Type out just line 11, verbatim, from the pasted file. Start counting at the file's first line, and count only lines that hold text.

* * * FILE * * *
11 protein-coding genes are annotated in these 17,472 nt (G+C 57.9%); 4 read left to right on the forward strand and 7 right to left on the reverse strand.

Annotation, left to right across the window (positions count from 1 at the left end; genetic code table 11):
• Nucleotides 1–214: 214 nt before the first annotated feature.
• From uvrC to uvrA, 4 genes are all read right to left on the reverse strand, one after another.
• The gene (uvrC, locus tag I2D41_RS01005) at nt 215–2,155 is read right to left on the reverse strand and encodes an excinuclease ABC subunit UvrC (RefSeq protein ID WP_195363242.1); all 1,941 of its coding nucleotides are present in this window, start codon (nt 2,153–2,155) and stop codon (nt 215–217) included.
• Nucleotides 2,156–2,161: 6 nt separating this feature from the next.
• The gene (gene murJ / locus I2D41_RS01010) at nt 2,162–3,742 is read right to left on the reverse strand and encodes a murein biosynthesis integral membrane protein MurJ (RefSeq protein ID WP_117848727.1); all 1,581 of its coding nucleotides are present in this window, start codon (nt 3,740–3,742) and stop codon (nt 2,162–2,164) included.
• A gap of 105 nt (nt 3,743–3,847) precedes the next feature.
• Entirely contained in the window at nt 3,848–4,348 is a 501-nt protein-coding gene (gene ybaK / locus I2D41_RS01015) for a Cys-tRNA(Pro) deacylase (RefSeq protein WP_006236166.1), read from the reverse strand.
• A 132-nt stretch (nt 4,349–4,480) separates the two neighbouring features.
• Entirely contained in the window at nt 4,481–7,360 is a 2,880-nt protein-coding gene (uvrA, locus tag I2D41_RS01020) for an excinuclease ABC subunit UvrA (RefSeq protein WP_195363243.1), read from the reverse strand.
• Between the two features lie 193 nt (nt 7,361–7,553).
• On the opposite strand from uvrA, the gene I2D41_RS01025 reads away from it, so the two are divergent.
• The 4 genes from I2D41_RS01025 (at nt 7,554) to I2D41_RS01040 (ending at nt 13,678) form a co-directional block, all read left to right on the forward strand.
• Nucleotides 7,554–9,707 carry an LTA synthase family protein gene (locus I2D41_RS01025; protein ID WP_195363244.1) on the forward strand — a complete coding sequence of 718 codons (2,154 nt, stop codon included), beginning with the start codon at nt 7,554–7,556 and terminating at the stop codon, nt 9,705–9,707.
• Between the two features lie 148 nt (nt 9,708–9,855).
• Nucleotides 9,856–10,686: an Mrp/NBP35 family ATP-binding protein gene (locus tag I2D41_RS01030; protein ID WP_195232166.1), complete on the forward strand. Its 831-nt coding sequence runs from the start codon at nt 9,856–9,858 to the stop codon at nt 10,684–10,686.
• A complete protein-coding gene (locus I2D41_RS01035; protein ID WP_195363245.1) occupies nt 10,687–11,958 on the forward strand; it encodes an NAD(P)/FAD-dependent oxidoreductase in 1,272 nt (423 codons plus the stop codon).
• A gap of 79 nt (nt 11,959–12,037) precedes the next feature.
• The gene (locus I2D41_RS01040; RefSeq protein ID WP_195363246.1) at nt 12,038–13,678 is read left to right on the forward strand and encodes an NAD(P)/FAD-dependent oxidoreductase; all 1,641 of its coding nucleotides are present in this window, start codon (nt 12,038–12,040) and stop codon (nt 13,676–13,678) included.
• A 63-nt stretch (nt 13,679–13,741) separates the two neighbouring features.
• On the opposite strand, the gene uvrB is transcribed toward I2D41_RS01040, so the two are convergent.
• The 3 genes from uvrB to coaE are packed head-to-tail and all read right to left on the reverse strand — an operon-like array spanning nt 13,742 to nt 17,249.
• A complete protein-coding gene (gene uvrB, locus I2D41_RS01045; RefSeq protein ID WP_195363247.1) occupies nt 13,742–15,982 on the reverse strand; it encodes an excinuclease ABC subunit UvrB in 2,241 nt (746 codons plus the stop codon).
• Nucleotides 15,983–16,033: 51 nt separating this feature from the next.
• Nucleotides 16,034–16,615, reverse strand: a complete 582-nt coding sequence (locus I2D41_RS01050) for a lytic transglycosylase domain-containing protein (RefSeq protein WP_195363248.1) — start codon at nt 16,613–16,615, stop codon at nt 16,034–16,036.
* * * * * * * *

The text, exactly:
• Entirely contained in the window at nt 4,481–7,360 is a 2,880-nt protein-coding gene (uvrA, locus tag I2D41_RS01020) for an excinuclease ABC subunit UvrA (RefSeq protein WP_195363243.1), read from the reverse strand.